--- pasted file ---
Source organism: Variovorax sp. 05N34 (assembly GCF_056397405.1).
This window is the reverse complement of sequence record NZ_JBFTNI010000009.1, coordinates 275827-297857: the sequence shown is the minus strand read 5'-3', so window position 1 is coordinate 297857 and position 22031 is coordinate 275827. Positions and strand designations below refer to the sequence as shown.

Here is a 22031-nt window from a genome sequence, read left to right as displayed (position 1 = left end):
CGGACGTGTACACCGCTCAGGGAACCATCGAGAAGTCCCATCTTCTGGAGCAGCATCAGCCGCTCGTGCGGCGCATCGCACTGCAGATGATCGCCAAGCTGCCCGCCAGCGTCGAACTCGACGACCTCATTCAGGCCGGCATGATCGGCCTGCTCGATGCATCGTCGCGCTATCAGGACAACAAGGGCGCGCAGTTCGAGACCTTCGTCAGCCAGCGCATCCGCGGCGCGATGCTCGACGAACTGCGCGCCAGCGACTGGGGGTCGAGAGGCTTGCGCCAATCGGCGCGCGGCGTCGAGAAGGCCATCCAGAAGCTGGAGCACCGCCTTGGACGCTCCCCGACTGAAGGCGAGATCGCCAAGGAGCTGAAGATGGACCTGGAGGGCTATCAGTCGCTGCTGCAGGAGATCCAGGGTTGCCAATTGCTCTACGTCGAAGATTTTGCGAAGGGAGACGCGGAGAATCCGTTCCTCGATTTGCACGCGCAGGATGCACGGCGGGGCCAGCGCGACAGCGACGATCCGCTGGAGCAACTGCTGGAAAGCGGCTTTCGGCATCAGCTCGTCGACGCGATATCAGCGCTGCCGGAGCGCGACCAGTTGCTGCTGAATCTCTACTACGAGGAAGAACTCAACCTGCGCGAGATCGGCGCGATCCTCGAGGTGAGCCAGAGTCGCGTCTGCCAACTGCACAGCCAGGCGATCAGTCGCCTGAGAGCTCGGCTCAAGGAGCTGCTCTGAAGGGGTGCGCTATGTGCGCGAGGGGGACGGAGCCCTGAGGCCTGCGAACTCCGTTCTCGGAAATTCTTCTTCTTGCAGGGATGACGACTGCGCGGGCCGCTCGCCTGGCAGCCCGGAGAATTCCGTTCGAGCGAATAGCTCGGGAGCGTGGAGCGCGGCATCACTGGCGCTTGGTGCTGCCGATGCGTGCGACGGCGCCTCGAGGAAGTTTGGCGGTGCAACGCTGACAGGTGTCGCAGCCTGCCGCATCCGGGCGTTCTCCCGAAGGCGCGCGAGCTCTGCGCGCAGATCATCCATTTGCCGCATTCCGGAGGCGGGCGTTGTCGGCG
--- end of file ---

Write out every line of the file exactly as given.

Source organism: Variovorax sp. 05N34 (assembly GCF_056397405.1).
This window is the reverse complement of sequence record NZ_JBFTNI010000009.1, coordinates 275827-297857: the sequence shown is the minus strand read 5'-3', so window position 1 is coordinate 297857 and position 22031 is coordinate 275827. Positions and strand designations below refer to the sequence as shown.

Here is a 22031-nt window from a genome sequence, read left to right as displayed (position 1 = left end):
CGGACGTGTACACCGCTCAGGGAACCATCGAGAAGTCCCATCTTCTGGAGCAGCATCAGCCGCTCGTGCGGCGCATCGCACTGCAGATGATCGCCAAGCTGCCCGCCAGCGTCGAACTCGACGACCTCATTCAGGCCGGCATGATCGGCCTGCTCGATGCATCGTCGCGCTATCAGGACAACAAGGGCGCGCAGTTCGAGACCTTCGTCAGCCAGCGCATCCGCGGCGCGATGCTCGACGAACTGCGCGCCAGCGACTGGGGGTCGAGAGGCTTGCGCCAATCGGCGCGCGGCGTCGAGAAGGCCATCCAGAAGCTGGAGCACCGCCTTGGACGCTCCCCGACTGAAGGCGAGATCGCCAAGGAGCTGAAGATGGACCTGGAGGGCTATCAGTCGCTGCTGCAGGAGATCCAGGGTTGCCAATTGCTCTACGTCGAAGATTTTGCGAAGGGAGACGCGGAGAATCCGTTCCTCGATTTGCACGCGCAGGATGCACGGCGGGGCCAGCGCGACAGCGACGATCCGCTGGAGCAACTGCTGGAAAGCGGCTTTCGGCATCAGCTCGTCGACGCGATATCAGCGCTGCCGGAGCGCGACCAGTTGCTGCTGAATCTCTACTACGAGGAAGAACTCAACCTGCGCGAGATCGGCGCGATCCTCGAGGTGAGCCAGAGTCGCGTCTGCCAACTGCACAGCCAGGCGATCAGTCGCCTGAGAGCTCGGCTCAAGGAGCTGCTCTGAAGGGGTGCGCTATGTGCGCGAGGGGGACGGAGCCCTGAGGCCTGCGAACTCCGTTCTCGGAAATTCTTCTTCTTGCAGGGATGACGACTGCGCGGGCCGCTCGCCTGGCAGCCCGGAGAATTCCGTTCGAGCGAATAGCTCGGGAGCGTGGAGCGCGGCATCACTGGCGCTTGGTGCTGCCGATGCGTGCGACGGCGCCTCGAGGAAGTTTGGCGGTGCAACGCTGACAGGTGTCGCAGCCTGCCGCATCCGGGCGTTCTCCCGAAGGCGCGCGAGCTCTGCGCGCAGATCATCCATTTGCCGCATTCCGGAGGCGGGCGTTGTCGGCG